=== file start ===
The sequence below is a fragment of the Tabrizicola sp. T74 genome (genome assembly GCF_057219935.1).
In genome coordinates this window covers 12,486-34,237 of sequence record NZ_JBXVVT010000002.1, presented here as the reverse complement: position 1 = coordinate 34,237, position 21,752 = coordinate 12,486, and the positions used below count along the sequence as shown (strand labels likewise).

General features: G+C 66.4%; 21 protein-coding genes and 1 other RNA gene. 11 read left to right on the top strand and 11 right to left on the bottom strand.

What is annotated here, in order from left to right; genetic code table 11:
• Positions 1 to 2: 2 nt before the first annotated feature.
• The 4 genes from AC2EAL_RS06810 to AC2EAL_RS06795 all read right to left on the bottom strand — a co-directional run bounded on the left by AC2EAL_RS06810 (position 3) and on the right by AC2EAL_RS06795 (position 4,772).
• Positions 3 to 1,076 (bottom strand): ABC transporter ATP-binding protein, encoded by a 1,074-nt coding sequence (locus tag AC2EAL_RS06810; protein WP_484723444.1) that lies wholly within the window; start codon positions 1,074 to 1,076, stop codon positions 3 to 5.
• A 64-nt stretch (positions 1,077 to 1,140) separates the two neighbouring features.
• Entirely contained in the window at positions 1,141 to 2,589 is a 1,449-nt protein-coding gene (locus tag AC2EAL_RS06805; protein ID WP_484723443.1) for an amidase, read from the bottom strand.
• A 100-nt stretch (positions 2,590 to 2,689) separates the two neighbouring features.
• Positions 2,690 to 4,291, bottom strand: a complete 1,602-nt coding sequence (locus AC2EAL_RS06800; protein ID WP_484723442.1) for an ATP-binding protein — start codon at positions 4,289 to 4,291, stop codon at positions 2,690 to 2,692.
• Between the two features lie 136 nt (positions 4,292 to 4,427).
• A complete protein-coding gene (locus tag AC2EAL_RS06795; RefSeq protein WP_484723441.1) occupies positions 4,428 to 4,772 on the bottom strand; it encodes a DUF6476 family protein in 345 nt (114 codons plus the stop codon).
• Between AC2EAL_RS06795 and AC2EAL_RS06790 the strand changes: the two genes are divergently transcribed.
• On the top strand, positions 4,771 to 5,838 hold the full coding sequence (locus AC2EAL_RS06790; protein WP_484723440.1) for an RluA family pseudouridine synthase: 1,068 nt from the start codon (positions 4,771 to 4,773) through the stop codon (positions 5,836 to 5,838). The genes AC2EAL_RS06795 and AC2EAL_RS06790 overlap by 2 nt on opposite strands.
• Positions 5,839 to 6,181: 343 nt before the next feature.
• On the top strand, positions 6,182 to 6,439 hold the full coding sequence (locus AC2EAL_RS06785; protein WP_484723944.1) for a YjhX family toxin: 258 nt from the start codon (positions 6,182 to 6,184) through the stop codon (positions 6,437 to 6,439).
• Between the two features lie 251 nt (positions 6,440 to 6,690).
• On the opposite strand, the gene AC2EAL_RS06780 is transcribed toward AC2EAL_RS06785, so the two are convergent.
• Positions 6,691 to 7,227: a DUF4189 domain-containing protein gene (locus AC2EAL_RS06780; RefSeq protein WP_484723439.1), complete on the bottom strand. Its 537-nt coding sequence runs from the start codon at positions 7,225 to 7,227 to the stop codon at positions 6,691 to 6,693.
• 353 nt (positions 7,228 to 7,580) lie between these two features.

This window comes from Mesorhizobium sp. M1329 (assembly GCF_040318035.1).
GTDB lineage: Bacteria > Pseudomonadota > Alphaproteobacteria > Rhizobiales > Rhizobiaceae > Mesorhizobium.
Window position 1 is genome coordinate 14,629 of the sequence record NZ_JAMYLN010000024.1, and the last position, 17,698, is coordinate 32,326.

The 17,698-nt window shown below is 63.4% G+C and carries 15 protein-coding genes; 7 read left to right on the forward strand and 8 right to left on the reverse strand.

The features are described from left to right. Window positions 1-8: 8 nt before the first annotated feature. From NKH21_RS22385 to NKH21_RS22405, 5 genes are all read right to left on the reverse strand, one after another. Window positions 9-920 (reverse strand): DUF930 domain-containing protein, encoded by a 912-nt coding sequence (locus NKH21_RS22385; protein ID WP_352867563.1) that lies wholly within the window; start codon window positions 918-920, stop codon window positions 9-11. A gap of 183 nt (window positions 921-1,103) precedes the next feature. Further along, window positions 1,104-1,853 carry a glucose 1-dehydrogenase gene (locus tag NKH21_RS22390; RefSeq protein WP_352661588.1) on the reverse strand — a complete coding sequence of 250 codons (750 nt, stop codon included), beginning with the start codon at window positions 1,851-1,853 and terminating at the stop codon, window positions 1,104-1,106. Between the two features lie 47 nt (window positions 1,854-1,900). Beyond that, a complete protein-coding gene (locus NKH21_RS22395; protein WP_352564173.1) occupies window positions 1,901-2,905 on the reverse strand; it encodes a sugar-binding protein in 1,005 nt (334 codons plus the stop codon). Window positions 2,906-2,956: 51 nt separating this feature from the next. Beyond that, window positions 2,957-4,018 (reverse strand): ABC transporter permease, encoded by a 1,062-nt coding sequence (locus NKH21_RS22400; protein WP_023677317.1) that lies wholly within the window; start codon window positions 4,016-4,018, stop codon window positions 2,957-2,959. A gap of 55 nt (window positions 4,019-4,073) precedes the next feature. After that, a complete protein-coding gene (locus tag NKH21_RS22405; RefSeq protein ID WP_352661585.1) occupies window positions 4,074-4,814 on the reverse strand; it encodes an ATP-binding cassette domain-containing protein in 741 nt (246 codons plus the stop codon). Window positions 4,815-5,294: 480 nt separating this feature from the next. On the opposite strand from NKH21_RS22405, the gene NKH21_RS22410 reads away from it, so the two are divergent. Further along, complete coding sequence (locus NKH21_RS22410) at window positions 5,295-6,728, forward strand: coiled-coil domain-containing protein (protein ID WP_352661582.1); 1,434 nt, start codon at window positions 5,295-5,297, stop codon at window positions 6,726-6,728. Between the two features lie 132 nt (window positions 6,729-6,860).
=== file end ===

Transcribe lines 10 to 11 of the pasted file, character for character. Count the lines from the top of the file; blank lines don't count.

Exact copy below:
• A 100-nt stretch (positions 2,590 to 2,689) separates the two neighbouring features.
• Positions 2,690 to 4,291, bottom strand: a complete 1,602-nt coding sequence (locus AC2EAL_RS06800; protein ID WP_484723442.1) for an ATP-binding protein — start codon at positions 4,289 to 4,291, stop codon at positions 2,690 to 2,692.